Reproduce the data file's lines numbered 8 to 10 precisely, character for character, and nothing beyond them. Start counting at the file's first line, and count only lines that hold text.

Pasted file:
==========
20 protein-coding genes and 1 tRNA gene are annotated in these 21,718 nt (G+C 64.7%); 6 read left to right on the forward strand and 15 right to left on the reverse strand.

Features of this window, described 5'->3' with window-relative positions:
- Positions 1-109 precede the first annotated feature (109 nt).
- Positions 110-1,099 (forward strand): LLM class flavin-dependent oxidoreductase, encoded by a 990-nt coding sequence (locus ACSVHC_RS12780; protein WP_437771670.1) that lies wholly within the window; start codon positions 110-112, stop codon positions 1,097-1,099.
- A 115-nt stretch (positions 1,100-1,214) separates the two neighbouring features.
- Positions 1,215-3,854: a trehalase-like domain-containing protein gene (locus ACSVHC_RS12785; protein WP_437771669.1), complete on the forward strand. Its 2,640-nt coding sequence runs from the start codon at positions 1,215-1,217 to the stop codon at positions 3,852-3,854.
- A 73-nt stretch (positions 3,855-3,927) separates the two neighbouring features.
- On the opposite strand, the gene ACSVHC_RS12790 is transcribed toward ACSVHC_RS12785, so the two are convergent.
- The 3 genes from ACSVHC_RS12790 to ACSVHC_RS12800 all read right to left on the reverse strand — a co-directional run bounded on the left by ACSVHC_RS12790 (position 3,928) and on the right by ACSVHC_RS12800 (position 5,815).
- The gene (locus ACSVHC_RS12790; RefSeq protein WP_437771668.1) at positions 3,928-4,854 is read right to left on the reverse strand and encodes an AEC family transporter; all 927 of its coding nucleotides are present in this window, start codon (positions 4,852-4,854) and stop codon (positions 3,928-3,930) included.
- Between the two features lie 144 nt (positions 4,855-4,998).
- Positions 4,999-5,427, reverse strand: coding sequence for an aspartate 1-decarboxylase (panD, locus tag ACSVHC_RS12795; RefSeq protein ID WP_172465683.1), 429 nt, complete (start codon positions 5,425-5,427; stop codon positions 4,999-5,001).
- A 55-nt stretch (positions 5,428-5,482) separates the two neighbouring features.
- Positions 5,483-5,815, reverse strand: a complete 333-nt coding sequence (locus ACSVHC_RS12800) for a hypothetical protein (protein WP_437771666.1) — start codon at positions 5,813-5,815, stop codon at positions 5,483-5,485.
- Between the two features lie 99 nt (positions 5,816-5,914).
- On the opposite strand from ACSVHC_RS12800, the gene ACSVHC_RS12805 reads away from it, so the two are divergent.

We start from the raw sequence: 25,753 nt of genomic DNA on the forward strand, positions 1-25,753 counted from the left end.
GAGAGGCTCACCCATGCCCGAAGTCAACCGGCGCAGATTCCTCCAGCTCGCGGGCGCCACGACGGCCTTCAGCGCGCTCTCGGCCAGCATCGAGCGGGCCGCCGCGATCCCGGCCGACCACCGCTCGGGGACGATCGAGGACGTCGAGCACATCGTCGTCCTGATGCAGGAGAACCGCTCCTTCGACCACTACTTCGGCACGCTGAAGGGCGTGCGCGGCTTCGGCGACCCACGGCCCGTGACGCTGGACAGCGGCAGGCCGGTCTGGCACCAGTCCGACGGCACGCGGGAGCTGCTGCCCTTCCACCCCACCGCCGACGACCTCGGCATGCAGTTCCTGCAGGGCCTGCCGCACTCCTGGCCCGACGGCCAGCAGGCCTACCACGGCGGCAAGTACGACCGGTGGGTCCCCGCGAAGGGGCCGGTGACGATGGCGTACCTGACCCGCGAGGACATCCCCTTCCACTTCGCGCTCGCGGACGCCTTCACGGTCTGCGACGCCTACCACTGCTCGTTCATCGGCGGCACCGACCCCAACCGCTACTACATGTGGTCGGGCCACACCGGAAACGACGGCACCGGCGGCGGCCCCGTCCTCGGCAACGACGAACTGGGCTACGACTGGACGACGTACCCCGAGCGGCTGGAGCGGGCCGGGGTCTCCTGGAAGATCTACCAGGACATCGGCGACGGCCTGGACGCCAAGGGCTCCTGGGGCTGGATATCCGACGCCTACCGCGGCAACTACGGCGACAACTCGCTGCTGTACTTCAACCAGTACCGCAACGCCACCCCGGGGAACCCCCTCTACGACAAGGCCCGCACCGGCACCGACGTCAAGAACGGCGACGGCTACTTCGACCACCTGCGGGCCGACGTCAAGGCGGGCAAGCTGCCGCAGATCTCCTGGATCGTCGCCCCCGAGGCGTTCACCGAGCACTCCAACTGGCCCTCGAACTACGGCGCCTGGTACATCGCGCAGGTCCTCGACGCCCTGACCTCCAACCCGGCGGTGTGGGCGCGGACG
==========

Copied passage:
- On the opposite strand, the gene ACSVHC_RS12790 is transcribed toward ACSVHC_RS12785, so the two are convergent.
- The 3 genes from ACSVHC_RS12790 to ACSVHC_RS12800 all read right to left on the reverse strand — a co-directional run bounded on the left by ACSVHC_RS12790 (position 3,928) and on the right by ACSVHC_RS12800 (position 5,815).
- The gene (locus ACSVHC_RS12790; RefSeq protein WP_437771668.1) at positions 3,928-4,854 is read right to left on the reverse strand and encodes an AEC family transporter; all 927 of its coding nucleotides are present in this window, start codon (positions 4,852-4,854) and stop codon (positions 3,928-3,930) included.